The teacher: Melissa Swartz
It took a while for Melissa Swartz to get used to the catcalls.
There was something unsettling about the inmates whistling at her as she walked through the prison yard. She was their teacher after all.
Swartz, a first-year law student at the Syracuse University College of Law, tutors convicts at a maximum-security men’s prison in Central New York on Thursday nights. The 25-year-old helps felons earn their GED while behind bars, a service Swartz hopes will help the inmates make an easier transition into society once they’re released.
She joined the program, through the SU Writing Center, to supplement her education at the law school. Fascinated by the idea of criminal law, Swartz wants to understand both sides of the legal system: prosecution and rehabilitation.
‘If you believe in punishment, I hope you believe in rehabilitation,’ she said. ‘I do believe in prosecution for wrongdoings, but the only way I could honestly feel OK with doing that is if I knew it was benefiting these individuals somehow.’
This mentality sets Swartz apart from her colleagues, said Cady Gerlach, a second-year student at the law school.
As a fellow on the Pro Bono Advisory Board, an organization of law students that aims to install a sense of service in their peers, Gerlach sees her fair share of eager volunteers. Most become involved in one aspect of the legal system, such the Cold Case Justice Initiative, because they’re interested in the prosecution of old civil rights claims or tutoring at local elementary schools. She rarely sees students interested in both areas.
This makes Swartz an anomaly.
Gerlach met Swartz in the fall when Swartz began shadowing her work at the courts. Swartz was energetic and outgoing, characteristics that Gerlach said made Swartz a perfect fit for the co-chair position on the board for the Class of 2014.
But it wasn’t just Swartz’s vivacious personality that made her an asset, Gerlach said. Swartz sees things differently.
As an international student from Canada, Swartz looks at American politics with a critical eye. And because she already has a master’s degree from the London School of Economics and Political Science, she has a one-up on some of her peers, Gerlach said.
Swartz’s unique perspective made for a valuable resource on the Pro Bono Advisory Board this year and helped them win the New York State Bar Association President’s Pro Bono Service Award.
Swartz’s dedication and zest for life that leads Gerlach to believe their professional and personal relationship will last long after law school. Since becoming co-chair in November, Swartz got the law school involved in the GED tutoring program at the prison and will spearhead the first summer tutoring group since the program’s inception.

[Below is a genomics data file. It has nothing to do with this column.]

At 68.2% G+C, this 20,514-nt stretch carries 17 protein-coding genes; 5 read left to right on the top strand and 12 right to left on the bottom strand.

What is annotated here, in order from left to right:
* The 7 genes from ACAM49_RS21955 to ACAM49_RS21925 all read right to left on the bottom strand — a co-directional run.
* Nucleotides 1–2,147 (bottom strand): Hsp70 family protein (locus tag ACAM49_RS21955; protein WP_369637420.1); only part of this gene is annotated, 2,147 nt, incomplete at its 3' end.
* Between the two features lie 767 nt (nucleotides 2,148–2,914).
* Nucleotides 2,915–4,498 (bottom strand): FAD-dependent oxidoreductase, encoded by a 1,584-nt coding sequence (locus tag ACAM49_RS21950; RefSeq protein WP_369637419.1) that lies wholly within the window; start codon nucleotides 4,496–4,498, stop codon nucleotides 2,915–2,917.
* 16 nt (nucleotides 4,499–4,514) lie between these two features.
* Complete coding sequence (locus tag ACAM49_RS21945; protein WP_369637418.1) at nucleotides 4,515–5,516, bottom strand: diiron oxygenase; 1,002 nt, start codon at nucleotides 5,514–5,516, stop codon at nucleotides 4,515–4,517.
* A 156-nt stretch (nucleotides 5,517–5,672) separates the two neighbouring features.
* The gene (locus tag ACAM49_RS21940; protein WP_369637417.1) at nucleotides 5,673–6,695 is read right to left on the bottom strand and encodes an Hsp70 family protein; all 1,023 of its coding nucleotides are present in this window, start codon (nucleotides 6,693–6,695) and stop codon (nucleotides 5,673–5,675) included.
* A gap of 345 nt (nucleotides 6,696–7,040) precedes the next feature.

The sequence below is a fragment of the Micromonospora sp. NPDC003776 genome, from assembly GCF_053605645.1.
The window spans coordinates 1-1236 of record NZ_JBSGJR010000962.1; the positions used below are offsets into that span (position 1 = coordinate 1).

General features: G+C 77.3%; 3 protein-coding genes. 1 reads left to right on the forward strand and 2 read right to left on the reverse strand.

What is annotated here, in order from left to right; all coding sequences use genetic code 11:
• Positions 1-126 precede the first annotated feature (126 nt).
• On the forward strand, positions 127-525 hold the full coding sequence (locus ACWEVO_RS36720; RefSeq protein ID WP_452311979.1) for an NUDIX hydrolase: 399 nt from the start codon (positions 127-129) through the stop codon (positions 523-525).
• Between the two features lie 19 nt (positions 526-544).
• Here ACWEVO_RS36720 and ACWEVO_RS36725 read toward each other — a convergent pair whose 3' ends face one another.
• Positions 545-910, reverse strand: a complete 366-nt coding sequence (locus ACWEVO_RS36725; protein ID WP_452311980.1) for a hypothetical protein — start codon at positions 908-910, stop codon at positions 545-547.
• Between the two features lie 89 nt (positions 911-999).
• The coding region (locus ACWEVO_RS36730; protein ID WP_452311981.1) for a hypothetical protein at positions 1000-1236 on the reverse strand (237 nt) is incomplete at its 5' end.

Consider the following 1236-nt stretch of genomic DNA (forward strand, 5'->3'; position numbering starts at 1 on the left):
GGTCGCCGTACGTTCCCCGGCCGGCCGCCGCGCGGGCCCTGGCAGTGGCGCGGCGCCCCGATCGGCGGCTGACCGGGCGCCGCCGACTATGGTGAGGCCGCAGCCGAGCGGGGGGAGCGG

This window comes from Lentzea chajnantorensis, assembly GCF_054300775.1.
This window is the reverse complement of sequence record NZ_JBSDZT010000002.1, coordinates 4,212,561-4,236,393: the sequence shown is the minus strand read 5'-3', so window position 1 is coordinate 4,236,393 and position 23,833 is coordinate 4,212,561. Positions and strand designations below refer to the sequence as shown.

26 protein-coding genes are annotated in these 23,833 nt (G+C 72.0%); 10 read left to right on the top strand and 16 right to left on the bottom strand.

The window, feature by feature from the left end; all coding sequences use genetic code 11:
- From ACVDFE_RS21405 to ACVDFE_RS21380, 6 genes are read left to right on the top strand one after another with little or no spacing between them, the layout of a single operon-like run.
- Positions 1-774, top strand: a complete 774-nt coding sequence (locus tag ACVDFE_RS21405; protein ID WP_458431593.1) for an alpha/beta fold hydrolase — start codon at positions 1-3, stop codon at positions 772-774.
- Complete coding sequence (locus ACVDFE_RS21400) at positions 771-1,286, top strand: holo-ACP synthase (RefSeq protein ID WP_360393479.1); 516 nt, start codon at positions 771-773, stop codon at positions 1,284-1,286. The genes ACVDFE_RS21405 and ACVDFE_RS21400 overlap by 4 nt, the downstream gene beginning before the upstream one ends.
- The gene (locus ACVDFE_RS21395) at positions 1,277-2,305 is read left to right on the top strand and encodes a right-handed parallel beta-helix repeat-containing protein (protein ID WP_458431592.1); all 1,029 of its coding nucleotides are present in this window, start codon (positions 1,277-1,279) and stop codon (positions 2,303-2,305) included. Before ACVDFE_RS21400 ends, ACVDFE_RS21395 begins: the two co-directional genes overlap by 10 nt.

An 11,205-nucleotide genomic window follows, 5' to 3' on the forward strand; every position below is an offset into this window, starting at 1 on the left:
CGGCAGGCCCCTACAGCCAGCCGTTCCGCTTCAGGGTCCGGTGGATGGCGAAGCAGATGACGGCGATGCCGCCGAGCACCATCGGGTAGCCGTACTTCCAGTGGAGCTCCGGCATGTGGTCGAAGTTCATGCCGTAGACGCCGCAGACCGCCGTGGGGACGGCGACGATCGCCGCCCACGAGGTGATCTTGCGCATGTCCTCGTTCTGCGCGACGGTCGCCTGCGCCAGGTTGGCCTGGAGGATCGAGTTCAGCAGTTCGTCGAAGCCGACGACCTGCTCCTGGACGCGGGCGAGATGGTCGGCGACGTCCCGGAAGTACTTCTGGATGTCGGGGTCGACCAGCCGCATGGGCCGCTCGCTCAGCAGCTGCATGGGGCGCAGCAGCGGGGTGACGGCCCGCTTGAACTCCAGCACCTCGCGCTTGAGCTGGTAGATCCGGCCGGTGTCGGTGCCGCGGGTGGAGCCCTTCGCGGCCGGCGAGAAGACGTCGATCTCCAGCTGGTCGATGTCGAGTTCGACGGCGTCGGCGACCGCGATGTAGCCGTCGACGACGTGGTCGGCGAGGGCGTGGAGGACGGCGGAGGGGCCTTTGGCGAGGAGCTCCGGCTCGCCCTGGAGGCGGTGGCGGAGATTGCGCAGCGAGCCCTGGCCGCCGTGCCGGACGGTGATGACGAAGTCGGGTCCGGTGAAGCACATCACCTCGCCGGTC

Though Swartz said it was frightening to initially meet some of the convicts, tutoring them has been the most rewarding activity she’s done at SU. She and a small group of student volunteers get the rare opportunity to help inmates better themselves by getting an education.
‘I think it’s one of those inequalities that is overlooked – individuals that are incarcerated, to come back and integrate into society is very, very hard,’ Swartz said. ‘If we want to actually have individuals be contributing citizens, then they do need to get a GED.’
That makes the job worth it.
Although Swartz has access to the inmates’ criminal records, she never looks up what the men were charged for, nor does she ask them about their criminal history. It wasn’t that Swartz was scared to find out – some of the men volunteered information or wrote about it in essays to her – but that she didn’t think it mattered.
Lynn Levey, a legal writing professor at the College of Law, taught Swartz in two separate courses. She said Swartz’s ability to recognize that many of the prisoners’ backgrounds influence a continuous cycle of violent behavior is impressive for someone her age.
‘She has compassion for people’s different experiences and wants to understand the whole spectrum of violence,’ Levey said. ‘Most people aren’t able to synthesize that in the same way.’
Swartz has a combination of both skepticism and compassion, qualities that are essential to both good lawyers and citizens, Levey said.
‘A lot of times, everybody kind of just has their head down and focused on what’s right in front of them, and she really has an interest at looking more broadly at things. And I think that’s unusual.’
Swartz’s father, Brian, said he knew his daughter would be a lawyer by age 2. She was very bright, he said, and knew what she wanted. Swartz has always gone after what she wants and always gets it.
Said Brian Swartz: ‘She could convince you that red is white if she talks to you long enough.’
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